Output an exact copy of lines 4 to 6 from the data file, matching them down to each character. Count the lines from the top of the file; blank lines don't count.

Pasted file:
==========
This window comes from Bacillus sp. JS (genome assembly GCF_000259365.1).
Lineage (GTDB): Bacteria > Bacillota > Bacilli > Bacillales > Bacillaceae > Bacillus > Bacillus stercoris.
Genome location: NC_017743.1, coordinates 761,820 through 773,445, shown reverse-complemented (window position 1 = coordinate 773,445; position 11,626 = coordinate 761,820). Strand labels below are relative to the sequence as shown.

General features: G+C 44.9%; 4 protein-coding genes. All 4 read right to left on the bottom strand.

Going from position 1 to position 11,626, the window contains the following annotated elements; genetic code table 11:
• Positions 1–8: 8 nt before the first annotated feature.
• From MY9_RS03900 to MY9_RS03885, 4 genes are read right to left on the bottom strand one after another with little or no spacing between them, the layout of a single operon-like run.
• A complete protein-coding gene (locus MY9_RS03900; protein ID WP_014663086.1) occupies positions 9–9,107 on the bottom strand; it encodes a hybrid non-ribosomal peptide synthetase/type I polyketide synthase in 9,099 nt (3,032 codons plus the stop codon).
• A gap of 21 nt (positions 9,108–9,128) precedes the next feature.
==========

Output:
General features: G+C 44.9%; 4 protein-coding genes. All 4 read right to left on the bottom strand.

Going from position 1 to position 11,626, the window contains the following annotated elements; genetic code table 11:
• Positions 1–8: 8 nt before the first annotated feature.